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 Blooming Stars

Anomalies of Democracy

            Some recent events in the world should make those of us who love democracy to ponder.

1. Kerala Legislative Assembly: Kerala should hang its head in shame for the way some of the legislative members of the assembly indulged in violence and destruction in the very temple of democracy. These members disregarded human rights and all canons of human decency as they freely broke the laws of the land. They attempted to systematically break the law and order situation in the state to create anarchy and chaos. They do not deserve to be members of such an august law-making body. They are very poor models for all law-abiding citizens. They need to realize that the finance minister could legally present the state budget in the assembly as long as he is not found guilty and legally barred by the court. In a civilized democratic state every citizen is considered to be innocent unless proven guilty. To add insult to injury, these perpetrators of crimes had the temerity to declare with impunity a strike (hadthal) that would paralyze the whole state on the following day. Little do political parties in Kerala know that any strike that denies safe freedom of movement and conduct of businesses is a violation of human rights and democratic principles?

2. Some days ago the Finance Minister of India, while unveiling a statue of Mahatma Gandhi in the Parliament Square in London, referred to the United Kingdom’s (U. K.) as the oldest democracy. The title, oldest democracy is rightly and justly deserved by the United States of America (USA). No country with a constitutional monarch as its head deserves to be called a fully democratic country. In other words, in a democratic country there are no privileges or hereditary rights that come merely from one’s birth.

3. Recently there was a report in the media that Pope Francis was against the ordination of women to the priesthood in the Catholic Church. My question to him would be: Would Pope Francis is alright if he were denied the right of ordination because he happened to be born as a woman? I know I would not be alright. May be he would not have difficulty with his faith as I would have. But the fact of the matter is that none of us chose our gender. My wife had to settle for being a nurse because her mother did not think that women in those days became physicians. Well, there is no theology against the ordination of women. There is only tradition against it. But then many old traditions have changed as they turned out to be unenlightened and even outright immoral and illegal. Holiness is compatible with faith and democracy. Nay, I, who was against women’s ordination in my less enlightened days of the past, now believe equality of genders promotes holiness better. I firmly believe that it is good for the future of the Catholic Church to embrace democracy in electing bishops and cardinals who in turn then can elect the pope.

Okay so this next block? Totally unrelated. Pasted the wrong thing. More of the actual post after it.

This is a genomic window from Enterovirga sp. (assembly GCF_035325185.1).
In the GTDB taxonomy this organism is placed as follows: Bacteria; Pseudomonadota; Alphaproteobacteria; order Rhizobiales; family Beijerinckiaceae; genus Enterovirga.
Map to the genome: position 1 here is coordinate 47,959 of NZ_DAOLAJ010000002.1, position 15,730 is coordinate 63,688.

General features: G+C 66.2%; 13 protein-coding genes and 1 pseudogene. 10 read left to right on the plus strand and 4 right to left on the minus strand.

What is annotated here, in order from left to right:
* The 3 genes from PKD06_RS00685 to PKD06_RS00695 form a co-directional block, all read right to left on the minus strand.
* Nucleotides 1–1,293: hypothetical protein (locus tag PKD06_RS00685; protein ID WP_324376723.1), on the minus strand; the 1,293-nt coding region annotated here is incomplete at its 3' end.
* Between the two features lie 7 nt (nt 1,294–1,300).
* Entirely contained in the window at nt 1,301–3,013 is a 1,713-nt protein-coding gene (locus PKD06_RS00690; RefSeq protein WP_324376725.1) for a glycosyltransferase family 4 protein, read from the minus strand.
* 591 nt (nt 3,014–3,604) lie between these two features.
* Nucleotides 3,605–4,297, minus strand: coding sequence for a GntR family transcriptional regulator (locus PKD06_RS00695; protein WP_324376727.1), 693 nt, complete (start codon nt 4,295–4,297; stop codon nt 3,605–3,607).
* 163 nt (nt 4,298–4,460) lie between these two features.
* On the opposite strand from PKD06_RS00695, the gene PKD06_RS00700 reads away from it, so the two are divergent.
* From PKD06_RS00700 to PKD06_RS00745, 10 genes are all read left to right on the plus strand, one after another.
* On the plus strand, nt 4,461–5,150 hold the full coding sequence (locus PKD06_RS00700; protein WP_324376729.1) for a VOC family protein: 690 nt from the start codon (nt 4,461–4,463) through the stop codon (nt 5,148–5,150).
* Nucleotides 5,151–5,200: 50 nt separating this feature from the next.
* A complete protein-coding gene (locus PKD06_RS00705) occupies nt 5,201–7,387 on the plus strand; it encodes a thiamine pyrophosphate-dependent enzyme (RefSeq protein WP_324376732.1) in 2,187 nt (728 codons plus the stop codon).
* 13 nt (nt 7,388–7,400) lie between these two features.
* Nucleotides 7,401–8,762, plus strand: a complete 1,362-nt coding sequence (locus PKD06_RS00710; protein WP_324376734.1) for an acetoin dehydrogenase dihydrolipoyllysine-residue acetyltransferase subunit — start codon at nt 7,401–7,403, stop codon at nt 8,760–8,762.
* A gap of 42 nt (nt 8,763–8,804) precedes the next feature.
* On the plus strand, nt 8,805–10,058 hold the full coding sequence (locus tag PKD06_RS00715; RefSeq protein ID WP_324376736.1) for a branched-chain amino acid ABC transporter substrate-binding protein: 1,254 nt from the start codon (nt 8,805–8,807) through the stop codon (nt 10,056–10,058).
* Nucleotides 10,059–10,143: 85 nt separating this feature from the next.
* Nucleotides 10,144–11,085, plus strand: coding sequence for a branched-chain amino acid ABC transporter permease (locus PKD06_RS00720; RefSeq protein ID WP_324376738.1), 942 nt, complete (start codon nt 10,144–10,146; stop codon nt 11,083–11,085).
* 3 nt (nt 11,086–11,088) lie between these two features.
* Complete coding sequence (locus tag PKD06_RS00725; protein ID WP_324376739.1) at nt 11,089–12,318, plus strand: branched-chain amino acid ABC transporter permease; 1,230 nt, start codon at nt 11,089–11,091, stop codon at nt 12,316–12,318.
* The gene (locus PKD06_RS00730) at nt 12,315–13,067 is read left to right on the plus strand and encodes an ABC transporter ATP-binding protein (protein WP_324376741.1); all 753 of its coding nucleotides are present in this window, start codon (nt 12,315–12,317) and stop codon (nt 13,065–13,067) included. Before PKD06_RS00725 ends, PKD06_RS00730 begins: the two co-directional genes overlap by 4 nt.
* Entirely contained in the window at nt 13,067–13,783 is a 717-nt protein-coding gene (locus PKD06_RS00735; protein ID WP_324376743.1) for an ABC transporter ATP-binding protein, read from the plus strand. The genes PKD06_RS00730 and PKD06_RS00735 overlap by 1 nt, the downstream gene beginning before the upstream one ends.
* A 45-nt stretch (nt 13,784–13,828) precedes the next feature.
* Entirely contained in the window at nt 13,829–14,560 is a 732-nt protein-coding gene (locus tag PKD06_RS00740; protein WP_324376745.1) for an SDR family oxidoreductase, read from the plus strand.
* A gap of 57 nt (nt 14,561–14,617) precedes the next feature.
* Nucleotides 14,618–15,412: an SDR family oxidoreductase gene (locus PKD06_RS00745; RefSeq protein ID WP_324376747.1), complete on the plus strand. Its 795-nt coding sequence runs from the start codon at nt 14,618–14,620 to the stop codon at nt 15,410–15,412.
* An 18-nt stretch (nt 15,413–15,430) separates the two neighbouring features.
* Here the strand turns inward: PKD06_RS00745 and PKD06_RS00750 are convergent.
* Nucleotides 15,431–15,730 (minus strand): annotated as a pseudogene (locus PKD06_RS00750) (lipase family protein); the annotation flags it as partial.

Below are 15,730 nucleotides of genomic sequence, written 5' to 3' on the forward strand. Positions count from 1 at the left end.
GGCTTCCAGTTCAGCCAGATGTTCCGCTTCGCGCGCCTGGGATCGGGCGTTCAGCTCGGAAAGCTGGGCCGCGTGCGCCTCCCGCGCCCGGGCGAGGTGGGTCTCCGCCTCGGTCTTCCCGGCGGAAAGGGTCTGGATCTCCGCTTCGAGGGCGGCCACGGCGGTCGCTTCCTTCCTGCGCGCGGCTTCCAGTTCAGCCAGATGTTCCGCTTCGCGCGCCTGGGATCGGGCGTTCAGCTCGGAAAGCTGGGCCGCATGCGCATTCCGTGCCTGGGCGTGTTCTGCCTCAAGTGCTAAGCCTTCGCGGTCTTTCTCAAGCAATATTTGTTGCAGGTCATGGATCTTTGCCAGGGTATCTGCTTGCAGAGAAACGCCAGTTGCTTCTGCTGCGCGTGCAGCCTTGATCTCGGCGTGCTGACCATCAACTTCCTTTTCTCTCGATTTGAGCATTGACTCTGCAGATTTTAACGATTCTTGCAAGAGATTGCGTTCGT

Democracy is a very fragile institution. It may not foster fast economic growth and material prosperity as a dictatorship would. Yet it is the only way to preserve human rights and human dignity. Many countries do not have it. Many persons have risked their lives for it. In the modern age only democracy can bring a fair and orderly life and, above all, real emotional and spiritual satisfaction.

 

     
 
 
 
 
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